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the loving wild child

jonathan marshall is engaged by memmie le blanc


Memmie Le Blanc Deckchair & Vitalstatistix Memmie Le Blanc Deckchair & Vitalstatistix
photo Jon Green
THE WILD CHILD RAISED IN NATURE WAS A PARTICULARLY ENLIGHTENMENT FIGURE, SEEN AS A LIVING EXEMPLAR OF 'NATURAL MAN' UNGOVERNED BY REASON, AND DEBATED BY HOBBES (WHO SAW SUCH ESSENTIALLY SELFISH BEINGS LIVING A LIFE “NASTY, BRUTAL AND SHORT”) AND ROUSSEAU (WHOSE “NOBLE SAVAGE” REPRESENTED A PRELAPSARIAN IDEAL WHICH MANKIND HAD LOST THROUGH THE OPPRESSIVE ACCRETIONS OF FEUDAL SOCIABILITY). ONE FAMOUS WILD CHILD WAS MEMMIE LEBLANC, A GIRL CAUGHT IN THE WOODS OF CHAMPAGNE IN 1731, AGED 10. MEMMIE IS THE SUBJECT OF HILARY BELL’S LATEST PLAY.

Directed for Adelaide's Vitalstatistix and Perth's Deckchair Theatre by Angela Chaplin, Memmie Le Blanc is a strong, subtle four-hander which riffs on the girl’s teens, when she was passed from the local Marquis to the (fictional) Duchess Catherine Michel (Netta Yaschin). The production benefits from a wonderful design by Andrew Lake, evoking both the sparseness of Bell’s straightforward narrative treatment while also hinting at the rich excesses of Rococco lifestyle.
On the simple, cream coloured stage floor is a domed climbing frame on which the prime actions are performed, while two holes bounded by jute on the floor act as perforations through which stage elements such as candles, soil and mice appear and descend. Isaac Lummis’ costumes are a particular treat, dresses bulging out in an echo of the frame above them, and each waistcoat, skirt and jacket decorated with ochred orangutans.

Memmie (Anni Lindner) initially appears in a simple white shift, but is entranced by the Duchesses’ coiffure and stitched clothing. An early sign of Memmie’s apparent socialisation is when Yaschin forcefully straps Lindner into new corsetry, each pull of the bindings signifying the social strictures which 18th century theorists recognised as the necessary cost of the 'social contract' which prevented men and women from murdering each other. The audience is encouraged to ask itself if the orangutans (an ape attracting much interest in Europe at the time for its supposed facility at imitating humans) sewn onto these dresses really lay outside or within the characters. With the arrival of Dr Legendre (Adam McGurk) and his orangutan companion, Robert (Sete Tele), the question became moot.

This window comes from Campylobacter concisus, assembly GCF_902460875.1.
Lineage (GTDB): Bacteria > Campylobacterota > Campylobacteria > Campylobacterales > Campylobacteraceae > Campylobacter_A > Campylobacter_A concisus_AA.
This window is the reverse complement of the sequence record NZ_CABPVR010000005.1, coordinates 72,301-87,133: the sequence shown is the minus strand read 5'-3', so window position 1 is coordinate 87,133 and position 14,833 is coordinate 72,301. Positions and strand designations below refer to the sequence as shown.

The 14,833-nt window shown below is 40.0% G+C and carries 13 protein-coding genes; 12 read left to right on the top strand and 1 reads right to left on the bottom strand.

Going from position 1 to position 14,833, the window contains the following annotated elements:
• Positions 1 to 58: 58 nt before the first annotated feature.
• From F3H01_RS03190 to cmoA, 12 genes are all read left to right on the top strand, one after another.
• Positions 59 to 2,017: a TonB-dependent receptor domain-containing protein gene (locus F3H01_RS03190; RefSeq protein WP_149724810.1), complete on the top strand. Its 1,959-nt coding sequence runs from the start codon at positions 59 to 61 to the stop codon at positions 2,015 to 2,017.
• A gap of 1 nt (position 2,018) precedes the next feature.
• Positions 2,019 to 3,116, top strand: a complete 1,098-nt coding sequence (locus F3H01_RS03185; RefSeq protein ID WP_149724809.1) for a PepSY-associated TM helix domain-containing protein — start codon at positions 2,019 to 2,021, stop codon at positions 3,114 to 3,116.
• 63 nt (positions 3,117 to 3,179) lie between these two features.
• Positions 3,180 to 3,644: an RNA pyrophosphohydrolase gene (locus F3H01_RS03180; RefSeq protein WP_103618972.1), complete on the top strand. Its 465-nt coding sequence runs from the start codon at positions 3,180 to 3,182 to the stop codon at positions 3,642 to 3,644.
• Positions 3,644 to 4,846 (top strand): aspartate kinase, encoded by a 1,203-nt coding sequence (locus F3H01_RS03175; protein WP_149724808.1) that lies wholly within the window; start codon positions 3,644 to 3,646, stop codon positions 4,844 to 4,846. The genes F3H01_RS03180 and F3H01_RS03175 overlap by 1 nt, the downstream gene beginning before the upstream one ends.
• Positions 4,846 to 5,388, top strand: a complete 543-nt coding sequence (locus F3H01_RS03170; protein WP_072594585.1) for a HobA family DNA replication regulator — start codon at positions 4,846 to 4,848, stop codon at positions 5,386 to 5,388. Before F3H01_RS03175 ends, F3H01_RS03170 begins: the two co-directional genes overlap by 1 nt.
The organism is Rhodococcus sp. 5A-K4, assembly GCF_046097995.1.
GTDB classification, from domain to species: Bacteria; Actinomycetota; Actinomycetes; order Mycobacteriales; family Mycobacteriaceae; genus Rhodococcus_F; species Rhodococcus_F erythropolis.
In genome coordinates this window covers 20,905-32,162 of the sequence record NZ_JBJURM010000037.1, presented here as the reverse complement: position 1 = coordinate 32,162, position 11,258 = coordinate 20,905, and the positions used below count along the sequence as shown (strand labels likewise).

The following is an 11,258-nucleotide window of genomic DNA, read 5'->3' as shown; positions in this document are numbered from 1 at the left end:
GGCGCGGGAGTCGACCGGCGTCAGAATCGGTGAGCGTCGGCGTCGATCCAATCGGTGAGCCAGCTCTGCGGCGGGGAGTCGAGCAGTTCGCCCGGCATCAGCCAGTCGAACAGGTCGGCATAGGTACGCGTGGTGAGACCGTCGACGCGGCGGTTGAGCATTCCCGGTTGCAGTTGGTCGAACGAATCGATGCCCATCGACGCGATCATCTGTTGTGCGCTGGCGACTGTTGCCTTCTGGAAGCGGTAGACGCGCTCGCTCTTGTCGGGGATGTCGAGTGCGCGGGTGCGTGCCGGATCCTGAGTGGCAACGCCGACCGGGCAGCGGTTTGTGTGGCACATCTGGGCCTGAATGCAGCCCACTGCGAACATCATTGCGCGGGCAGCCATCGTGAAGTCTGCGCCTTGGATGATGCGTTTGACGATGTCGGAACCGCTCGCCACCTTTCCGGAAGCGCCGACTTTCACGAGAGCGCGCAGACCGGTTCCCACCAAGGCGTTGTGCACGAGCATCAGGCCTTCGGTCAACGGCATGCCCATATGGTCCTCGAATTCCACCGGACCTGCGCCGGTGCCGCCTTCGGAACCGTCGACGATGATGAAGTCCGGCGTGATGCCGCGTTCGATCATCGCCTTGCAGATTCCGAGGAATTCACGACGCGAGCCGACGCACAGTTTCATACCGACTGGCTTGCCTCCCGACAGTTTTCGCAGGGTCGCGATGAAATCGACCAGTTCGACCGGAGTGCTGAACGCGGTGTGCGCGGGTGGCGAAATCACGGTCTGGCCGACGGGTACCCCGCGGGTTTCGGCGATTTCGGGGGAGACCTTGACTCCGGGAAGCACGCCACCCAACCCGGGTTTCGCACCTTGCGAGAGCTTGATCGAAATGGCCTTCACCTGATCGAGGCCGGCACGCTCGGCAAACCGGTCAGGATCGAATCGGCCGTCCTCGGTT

Bell based her portrayal on Michael Newton’s Savage Girls And Wild Boys (2002), an erudite but popular account of feral children which historian James Steintrager notes lies uneasily between a “trade book and a work of scholarship” (Eighteenth Century Studies, 38.4, 2005). Although Newton and the play give due attention to historical context, both slip into an ahistorical interpretation of the Wild Child as a universal symbol of the impenetrable depths of human emotion. In the end, Bell and Chaplin are not principally interested in the implications which this attempt to civilise a subject like Memmie—who was explicitly identified as someone of low class—might have for the founding of modern colonialism, racism, capitalism and patriarchy. Robert the orangutan is after all a prize of empire, and played by the only black actor in the cast.

These concerns are not however absent and are played out in a wonderfully creative, abstract fashion as a series of near ‘blackface’ song’n’dance routines accompanying 1920s exoticist and primitivist popular song like “Get Cannibal” and “The Princess Of Poo-Poo-Ly”, during which a deeply ironic but still apelike Robert spanks a delighted Duchess. The spectres of dangerously unleashed, primitive sexual appetites, of empire and of Britain’s Enlightenment hero Captain Cook, seem implied if not named in these actions.

In the end though, Bell and Chaplin are chiefly concerned to reject Hobbes’ construction of humanity. The critical sign of Memmie’s socialisation is that she loves the Duchess. Some of Le Blanc’s contemporaries like Louis Racine had imputed lesbianism to her, seeing this as another sign of her monstrosity, and although the production hovers close to allowing this reading, in the end Le Blanc’s gesture of affection is read in filial rather than erotic terms. In short, although it could perhaps benefit from more forceful treatment, this is a wonderful, suggestive production


Deckchair Theatre and Vitalstatistix, Memmie Le Blanc, writer Hilary Bell, director Angela Chaplin, performers Anni Lindner, Netta Yaschin, Adam McGurk, Sete Tele, choreographer Sete Tele, designer Andrew Lake, costumes Isaac Lummis, sound Phil Bailey; Deckchair Theatre Fremantle, Nov 8-Dec 2

Memmie Le Blanc can be seen at the Adelaide Fringe, Queen’s Theatre, Feb 15-March 8, 2008

RealTime issue #82 Dec-Jan 2007 pg. online

© Jonathan Marshall; for permission to reproduce apply to realtime@realtimearts.net

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